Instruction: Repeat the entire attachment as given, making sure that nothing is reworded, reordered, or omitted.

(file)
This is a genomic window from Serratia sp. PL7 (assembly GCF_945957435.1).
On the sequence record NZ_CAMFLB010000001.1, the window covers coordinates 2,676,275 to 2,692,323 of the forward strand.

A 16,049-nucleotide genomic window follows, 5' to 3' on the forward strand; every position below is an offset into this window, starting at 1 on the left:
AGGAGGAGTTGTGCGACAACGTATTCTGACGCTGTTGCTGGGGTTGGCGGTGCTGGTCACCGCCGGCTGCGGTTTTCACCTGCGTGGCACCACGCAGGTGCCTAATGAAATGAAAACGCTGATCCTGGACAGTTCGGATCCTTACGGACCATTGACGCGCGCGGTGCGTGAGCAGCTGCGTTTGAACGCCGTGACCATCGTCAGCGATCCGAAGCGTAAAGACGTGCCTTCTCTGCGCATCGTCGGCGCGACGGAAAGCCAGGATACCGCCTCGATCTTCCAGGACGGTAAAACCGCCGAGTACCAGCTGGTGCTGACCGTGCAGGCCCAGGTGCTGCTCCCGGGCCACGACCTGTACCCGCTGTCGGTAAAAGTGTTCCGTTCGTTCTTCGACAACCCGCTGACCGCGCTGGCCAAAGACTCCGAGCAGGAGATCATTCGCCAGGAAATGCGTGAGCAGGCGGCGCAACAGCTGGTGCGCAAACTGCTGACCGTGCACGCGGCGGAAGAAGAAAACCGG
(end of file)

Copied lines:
This is a genomic window from Serratia sp. PL7 (assembly GCF_945957435.1).
On the sequence record NZ_CAMFLB010000001.1, the window covers coordinates 2,676,275 to 2,692,323 of the forward strand.

A 16,049-nucleotide genomic window follows, 5' to 3' on the forward strand; every position below is an offset into this window, starting at 1 on the left:
AGGAGGAGTTGTGCGACAACGTATTCTGACGCTGTTGCTGGGGTTGGCGGTGCTGGTCACCGCCGGCTGCGGTTTTCACCTGCGTGGCACCACGCAGGTGCCTAATGAAATGAAAACGCTGATCCTGGACAGTTCGGATCCTTACGGACCATTGACGCGCGCGGTGCGTGAGCAGCTGCGTTTGAACGCCGTGACCATCGTCAGCGATCCGAAGCGTAAAGACGTGCCTTCTCTGCGCATCGTCGGCGCGACGGAAAGCCAGGATACCGCCTCGATCTTCCAGGACGGTAAAACCGCCGAGTACCAGCTGGTGCTGACCGTGCAGGCCCAGGTGCTGCTCCCGGGCCACGACCTGTACCCGCTGTCGGTAAAAGTGTTCCGTTCGTTCTTCGACAACCCGCTGACCGCGCTGGCCAAAGACTCCGAGCAGGAGATCATTCGCCAGGAAATGCGTGAGCAGGCGGCGCAACAGCTGGTGCGCAAACTGCTGACCGTGCACGCGGCGGAAGAAGAAAACCGG